Fatima: I was still in the process of seeking asylum, which was at first rejected, but still had the remote possibiIity to go before the court of law to get legal status. I was so unsure and it could have taken forever. During this time the situation affected me psychologically. I had to live in fairly shitty housing and at first was not allowed to work, and then, at best, the shitty "before you have rights" jobs. But with marriage it was immediately different. I could and had to live somewhere else, got a half year allowance to stay and more importantly a work permit. At the time of the marriage, I was not in acute deportation danger, but my chances were bad and having a long totally insecure situation and dire living conditions would have destroyed me. To this extent marriage, for me, was the only possible hope.
Bernd: For a long time I was already in good contact with Fatima's relatives. She knew as well, that in principle, I was ready to marry. We discussed the advantages for a long time, like Fatima just described them, they were obvious.
Andrea: What problems arose for you (as with the German passport) in daily life? What experiences have you had?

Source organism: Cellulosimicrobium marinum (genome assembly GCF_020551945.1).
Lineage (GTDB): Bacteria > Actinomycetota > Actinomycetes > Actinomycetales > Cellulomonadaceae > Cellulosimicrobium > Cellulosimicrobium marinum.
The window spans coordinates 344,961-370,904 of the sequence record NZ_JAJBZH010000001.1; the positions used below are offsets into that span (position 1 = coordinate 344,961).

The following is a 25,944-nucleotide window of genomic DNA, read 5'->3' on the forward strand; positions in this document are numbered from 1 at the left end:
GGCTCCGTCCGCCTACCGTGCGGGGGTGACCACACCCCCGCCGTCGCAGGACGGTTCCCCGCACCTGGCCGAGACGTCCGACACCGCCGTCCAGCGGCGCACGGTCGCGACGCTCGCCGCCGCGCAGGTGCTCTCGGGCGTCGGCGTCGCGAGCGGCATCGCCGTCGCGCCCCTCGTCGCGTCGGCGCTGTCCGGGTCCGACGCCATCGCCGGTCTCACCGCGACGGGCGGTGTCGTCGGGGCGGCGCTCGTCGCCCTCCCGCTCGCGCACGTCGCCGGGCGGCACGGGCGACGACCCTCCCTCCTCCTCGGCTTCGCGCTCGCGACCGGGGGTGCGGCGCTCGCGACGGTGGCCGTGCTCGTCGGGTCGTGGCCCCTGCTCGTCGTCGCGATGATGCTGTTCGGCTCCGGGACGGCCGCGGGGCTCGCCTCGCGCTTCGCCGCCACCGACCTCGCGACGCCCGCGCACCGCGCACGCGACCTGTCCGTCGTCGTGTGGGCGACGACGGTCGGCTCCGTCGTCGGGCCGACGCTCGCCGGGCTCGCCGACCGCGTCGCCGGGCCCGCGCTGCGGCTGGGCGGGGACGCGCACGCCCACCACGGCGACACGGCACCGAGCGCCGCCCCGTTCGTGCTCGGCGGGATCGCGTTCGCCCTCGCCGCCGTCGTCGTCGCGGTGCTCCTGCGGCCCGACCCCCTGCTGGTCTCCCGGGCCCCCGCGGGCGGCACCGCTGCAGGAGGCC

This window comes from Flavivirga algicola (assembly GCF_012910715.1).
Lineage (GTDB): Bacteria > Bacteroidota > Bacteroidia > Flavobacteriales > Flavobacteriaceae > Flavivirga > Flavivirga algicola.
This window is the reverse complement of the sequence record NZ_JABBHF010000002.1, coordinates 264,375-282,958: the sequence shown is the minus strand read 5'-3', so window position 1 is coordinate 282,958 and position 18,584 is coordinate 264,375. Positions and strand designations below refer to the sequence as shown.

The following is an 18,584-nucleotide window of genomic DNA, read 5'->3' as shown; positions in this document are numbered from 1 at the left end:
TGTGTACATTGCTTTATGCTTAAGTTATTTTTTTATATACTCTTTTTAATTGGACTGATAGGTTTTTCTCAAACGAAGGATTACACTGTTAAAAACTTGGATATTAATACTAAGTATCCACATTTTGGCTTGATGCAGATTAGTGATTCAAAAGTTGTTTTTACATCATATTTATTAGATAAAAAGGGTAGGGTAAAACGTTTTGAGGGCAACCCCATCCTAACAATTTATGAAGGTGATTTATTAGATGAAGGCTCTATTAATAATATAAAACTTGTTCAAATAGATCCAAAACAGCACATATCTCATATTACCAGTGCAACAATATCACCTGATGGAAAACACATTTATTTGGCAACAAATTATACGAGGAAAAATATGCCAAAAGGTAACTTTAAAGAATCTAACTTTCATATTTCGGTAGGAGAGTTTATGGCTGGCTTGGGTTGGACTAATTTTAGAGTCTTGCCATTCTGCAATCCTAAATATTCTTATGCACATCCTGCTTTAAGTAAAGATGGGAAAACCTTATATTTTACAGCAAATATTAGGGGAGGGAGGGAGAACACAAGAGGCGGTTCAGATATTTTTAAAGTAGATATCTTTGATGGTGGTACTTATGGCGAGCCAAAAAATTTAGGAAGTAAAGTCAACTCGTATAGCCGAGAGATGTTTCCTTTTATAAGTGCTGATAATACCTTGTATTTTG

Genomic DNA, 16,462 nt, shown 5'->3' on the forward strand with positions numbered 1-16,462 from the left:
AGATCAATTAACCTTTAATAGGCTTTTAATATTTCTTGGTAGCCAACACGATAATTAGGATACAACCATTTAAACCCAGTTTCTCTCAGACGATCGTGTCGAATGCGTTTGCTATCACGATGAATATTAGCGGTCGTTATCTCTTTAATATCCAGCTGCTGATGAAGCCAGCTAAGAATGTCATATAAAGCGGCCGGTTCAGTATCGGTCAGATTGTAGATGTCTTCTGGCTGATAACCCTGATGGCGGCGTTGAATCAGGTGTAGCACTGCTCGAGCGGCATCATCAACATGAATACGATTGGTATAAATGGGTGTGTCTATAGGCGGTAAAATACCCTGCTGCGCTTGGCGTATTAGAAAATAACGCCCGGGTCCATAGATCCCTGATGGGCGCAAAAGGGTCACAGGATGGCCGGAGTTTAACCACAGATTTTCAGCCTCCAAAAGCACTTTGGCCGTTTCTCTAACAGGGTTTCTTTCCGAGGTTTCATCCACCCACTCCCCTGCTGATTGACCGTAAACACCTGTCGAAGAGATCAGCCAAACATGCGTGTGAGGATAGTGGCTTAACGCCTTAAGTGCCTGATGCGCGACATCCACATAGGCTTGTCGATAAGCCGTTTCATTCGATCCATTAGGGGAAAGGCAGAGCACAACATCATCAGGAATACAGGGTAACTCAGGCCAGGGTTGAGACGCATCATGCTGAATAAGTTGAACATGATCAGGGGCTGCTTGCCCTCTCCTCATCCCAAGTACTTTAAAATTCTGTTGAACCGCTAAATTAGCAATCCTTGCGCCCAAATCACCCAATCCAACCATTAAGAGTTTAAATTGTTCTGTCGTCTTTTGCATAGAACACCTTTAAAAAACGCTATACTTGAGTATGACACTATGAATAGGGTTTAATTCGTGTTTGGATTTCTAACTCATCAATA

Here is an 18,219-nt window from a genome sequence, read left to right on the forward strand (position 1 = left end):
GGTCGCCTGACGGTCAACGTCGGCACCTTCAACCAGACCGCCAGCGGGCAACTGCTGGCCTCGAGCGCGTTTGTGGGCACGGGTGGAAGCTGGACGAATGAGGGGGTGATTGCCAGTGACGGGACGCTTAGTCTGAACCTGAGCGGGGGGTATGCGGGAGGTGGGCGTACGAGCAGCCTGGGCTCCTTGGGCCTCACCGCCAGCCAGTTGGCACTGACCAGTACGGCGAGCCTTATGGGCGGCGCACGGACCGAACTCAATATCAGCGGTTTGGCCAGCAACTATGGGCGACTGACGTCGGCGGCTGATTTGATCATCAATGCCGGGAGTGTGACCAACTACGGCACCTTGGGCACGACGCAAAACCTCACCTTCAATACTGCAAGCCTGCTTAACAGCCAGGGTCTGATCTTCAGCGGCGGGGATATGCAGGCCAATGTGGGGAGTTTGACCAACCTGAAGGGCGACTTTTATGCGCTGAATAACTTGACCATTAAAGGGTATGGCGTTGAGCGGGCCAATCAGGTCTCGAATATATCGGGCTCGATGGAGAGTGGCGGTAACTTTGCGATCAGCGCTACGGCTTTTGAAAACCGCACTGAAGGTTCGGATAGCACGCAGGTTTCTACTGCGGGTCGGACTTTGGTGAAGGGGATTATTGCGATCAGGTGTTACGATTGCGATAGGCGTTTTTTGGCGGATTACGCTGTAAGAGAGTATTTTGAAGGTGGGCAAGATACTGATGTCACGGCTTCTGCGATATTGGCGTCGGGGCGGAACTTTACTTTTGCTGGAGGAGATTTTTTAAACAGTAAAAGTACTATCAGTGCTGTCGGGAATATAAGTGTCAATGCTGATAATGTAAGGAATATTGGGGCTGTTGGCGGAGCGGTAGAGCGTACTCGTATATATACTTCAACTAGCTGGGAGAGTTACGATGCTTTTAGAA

Bernd: I can say in our or my case the problems or, better said, the obligations bound to my marriage were limited. Sure, in the beginning there was a lot of running from office to office. And as we mentioned earlier, it was very important that we always turned up together. Financially, we had no problems. I had a steady job and it was agreed that my wife should also immediately look for work. Then either both work, or both live from social benefits. The mutual obligation to pay support has, of course, problems. We immediately made a marriage contract to solve questions regarding separation of goods and pension entitlement, so that no obligations existed between us. It was arranged that all additional costs would be taken on by Fatima because I could not afford any financial disadvantages from the marriage. I have lent her money here and there, but she gave that back to me later. She was very responsible and so far we haven't had any problems, though I do know of complicated problems with other marriages when agreements have not been met or if financial problems have accumulated.
Andrea: A "fictitious marriage" can, according to § 92 Section 2 Nr. 2 Aus/G (Ausländergesetz = foreigner law), lead to 3 years imprisonment or a fine. This paragraph didn't seem to scare you – why not? Don't you have fear of being denunciated?
Fatima: It was clearly in both of our interests to be careful, and for us to always be informed about each other. But for the foreigner office it's really difficult to prove a fake marriage, if we haven't made any mistakes. A statement from a neighbour is not really enough evidence. I was registered for a while in another house because otherwise l wouldn't have been able to get the flat that l needed. But l had prepared a good reason why, in case the office found out and started asking questions. And yes l was scared of everything in the beginning. I was nervous having to go to all the offices and often very depressed. Before and during the marriage l often thought somehow it's definitely going to go wrong. But that soon stopped.